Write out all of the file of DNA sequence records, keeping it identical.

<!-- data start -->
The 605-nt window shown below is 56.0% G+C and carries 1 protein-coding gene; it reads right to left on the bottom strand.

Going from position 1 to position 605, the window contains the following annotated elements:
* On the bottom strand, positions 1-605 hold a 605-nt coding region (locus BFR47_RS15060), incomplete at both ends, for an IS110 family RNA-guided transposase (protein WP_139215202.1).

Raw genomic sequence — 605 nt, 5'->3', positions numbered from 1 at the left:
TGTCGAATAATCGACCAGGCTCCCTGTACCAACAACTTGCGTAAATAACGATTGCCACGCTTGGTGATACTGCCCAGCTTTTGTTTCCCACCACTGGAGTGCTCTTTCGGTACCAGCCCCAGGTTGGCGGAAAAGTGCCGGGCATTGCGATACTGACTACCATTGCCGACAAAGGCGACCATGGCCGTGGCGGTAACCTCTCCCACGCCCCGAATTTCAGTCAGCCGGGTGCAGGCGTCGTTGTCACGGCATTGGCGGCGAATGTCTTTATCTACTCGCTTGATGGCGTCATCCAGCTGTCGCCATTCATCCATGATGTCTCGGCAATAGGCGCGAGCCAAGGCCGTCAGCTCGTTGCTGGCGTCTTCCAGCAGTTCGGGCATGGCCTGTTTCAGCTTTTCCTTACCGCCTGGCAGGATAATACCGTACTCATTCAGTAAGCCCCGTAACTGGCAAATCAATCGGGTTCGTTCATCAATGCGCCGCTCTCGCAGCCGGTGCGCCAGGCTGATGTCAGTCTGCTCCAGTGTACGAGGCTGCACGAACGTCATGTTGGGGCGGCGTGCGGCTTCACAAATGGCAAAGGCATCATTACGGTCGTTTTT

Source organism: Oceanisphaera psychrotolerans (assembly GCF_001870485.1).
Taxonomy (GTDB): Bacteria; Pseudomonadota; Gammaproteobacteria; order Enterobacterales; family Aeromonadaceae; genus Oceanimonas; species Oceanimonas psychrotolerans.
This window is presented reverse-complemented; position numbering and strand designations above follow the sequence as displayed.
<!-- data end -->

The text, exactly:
The 605-nt window shown below is 56.0% G+C and carries 1 protein-coding gene; it reads right to left on the bottom strand.

Going from position 1 to position 605, the window contains the following annotated elements:
* On the bottom strand, positions 1-605 hold a 605-nt coding region (locus BFR47_RS15060), incomplete at both ends, for an IS110 family RNA-guided transposase (protein WP_139215202.1).

Raw genomic sequence — 605 nt, 5'->3', positions numbered from 1 at the left:
TGTCGAATAATCGACCAGGCTCCCTGTACCAACAACTTGCGTAAATAACGATTGCCACGCTTGGTGATACTGCCCAGCTTTTGTTTCCCACCACTGGAGTGCTCTTTCGGTACCAGCCCCAGGTTGGCGGAAAAGTGCCGGGCATTGCGATACTGACTACCATTGCCGACAAAGGCGACCATGGCCGTGGCGGTAACCTCTCCCACGCCCCGAATTTCAGTCAGCCGGGTGCAGGCGTCGTTGTCACGGCATTGGCGGCGAATGTCTTTATCTACTCGCTTGATGGCGTCATCCAGCTGTCGCCATTCATCCATGATGTCTCGGCAATAGGCGCGAGCCAAGGCCGTCAGCTCGTTGCTGGCGTCTTCCAGCAGTTCGGGCATGGCCTGTTTCAGCTTTTCCTTACCGCCTGGCAGGATAATACCGTACTCATTCAGTAAGCCCCGTAACTGGCAAATCAATCGGGTTCGTTCATCAATGCGCCGCTCTCGCAGCCGGTGCGCCAGGCTGATGTCAGTCTGCTCCAGTGTACGAGGCTGCACGAACGTCATGTTGGGGCGGCGTGCGGCTTCACAAATGGCAAAGGCATCATTACGGTCGTTTTT

Source organism: Oceanisphaera psychrotolerans (assembly GCF_001870485.1).
Taxonomy (GTDB): Bacteria; Pseudomonadota; Gammaproteobacteria; order Enterobacterales; family Aeromonadaceae; genus Oceanimonas; species Oceanimonas psychrotolerans.
This window is presented reverse-complemented; position numbering and strand designations above follow the sequence as displayed.